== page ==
Finally, I do want to throw out there that not all companies are trying to get people as cheaply as possible. In almost every large organization positions are graded. So they're always going to hire someone within that salary grade. If they identify you as being currently underpaid and think they can get you for less than the low end of the grade, they're not going to do it. Because if they do, HR will lower the grade for the position. And it is such a nightmare getting a grade raised. Any sane manager is going to bring someone in right around the salary they were originally expecting when they posted the position. Regardless of whether this is higher than your salary range.
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Old 12-29-2015, 06:55 PM
 
2,183 posts, read 1,736,774 times
Reputation: 1834
Quote:
Originally Posted by MainLineMommy View Post
I think the answer here depends a lot on where this job falls salary-wise. While I understand that someone making $10 an hour might have a hard time figuring out their salary requirements for a higher-up position, I don't see how someone making $50k annually doesn't know their salary requirements. First, it's always best to give a range. The low end being the absolute minimum you would accept for the position, assuming great benefits and no other issues. The size of the range would depend on the size of the salary. Then you have to consider that your current salary will figure into the equation of what they're willing to pay you. While there are lots of exceptions to this, typically you're not going to see a spike of 50% or higher from current salary. But again, this is wholly dependent on your particular skills and situation. Generally I'd say if you're making $50k now, you'd want your range to look something like $55k-65k or $60k-70k.

Now you could always say "salary negotiable", but you chance them passing on you for this. I would never want to interview someone without knowing first that I can afford them. While I would normally have HR call to get the salary range, if enough qualified candidates apply for a position, they might not bother doing this.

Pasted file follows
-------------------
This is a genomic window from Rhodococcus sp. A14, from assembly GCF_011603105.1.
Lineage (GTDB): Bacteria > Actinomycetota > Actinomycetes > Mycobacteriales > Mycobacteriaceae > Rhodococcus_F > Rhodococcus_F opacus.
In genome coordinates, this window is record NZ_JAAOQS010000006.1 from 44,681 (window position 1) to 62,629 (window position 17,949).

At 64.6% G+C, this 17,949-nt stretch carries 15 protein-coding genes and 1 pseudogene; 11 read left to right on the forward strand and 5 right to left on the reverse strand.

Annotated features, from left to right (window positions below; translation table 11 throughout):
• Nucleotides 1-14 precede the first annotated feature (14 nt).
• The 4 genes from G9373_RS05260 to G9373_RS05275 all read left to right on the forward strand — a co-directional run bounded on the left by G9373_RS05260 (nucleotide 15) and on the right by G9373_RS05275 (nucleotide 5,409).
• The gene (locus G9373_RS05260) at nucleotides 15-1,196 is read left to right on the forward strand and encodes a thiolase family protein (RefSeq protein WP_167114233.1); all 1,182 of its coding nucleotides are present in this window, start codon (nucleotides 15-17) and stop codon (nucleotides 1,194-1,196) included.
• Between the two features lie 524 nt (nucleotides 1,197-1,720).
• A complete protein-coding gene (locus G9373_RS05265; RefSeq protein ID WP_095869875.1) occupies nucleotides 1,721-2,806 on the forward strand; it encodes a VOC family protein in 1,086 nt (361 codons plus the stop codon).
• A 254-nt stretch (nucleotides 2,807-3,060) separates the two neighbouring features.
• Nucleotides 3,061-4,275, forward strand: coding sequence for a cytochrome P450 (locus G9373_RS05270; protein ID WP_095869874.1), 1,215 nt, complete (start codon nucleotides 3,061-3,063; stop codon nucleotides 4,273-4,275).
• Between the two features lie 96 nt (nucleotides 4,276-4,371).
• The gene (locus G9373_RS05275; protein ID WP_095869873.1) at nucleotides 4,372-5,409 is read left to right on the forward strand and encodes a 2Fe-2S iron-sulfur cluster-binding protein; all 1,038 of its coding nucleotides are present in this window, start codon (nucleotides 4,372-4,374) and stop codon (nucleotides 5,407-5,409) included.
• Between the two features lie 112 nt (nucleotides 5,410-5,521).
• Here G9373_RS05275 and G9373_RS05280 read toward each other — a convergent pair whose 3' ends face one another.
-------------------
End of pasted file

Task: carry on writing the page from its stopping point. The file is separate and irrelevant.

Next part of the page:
Finally, I do want to throw out there that not all companies are trying to get people as cheaply as possible. In almost every large organization positions are graded. So they're always going to hire someone within that salary grade. If they identify you as being currently underpaid and think they can get you for less than the low end of the grade, they're not going to do it. Because if they do, HR will lower the grade for the position. And it is such a nightmare getting a grade raised. Any sane manager is going to bring someone in right around the salary they were originally expecting when they posted the position. Regardless of whether this is higher than your salary range.
Here is a novel idea to all hr/hm who pull this crap just state what your company is willing to pay for a given position. There is no excuse for doing otherwise. It is completely dishonest to have applicants send salary requirements just to disqualify most of them for doing so.
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Old 12-30-2015, 08:22 AM
 
454 posts, read 402,068 times
Reputation: 378
I would just put the target you want to hit. When I have recruiters call me, the first thing I ask them is what is the range so im not wasting anyones time.
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Old 12-30-2015, 10:45 AM
 
Location: Dallas TX
15,050 posts, read 21,810,854 times
Reputation: 22320
Do some research of what the position should pay. Glassdoor has some salaries posted that can give you guidance.
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Old 12-30-2015, 01:38 PM
 
Location: nYC
684 posts, read 504,125 times
Reputation: 334
Find out what GalssDoor or salary.com pays for this job, location, company. give em that RANAGE min what you will accept to max what the job could pay.
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Old 12-30-2015, 03:26 PM
 
1,378 posts, read 1,120,196 times
Reputation: 2199
Do your research so you at least know the market rate. But, I always give a range that includes most my recent salary and the market salary for the new role. So, if I made 30K at my last job, my expectation is now $35-50K. Notice how I gave myself a 5K raise ;-)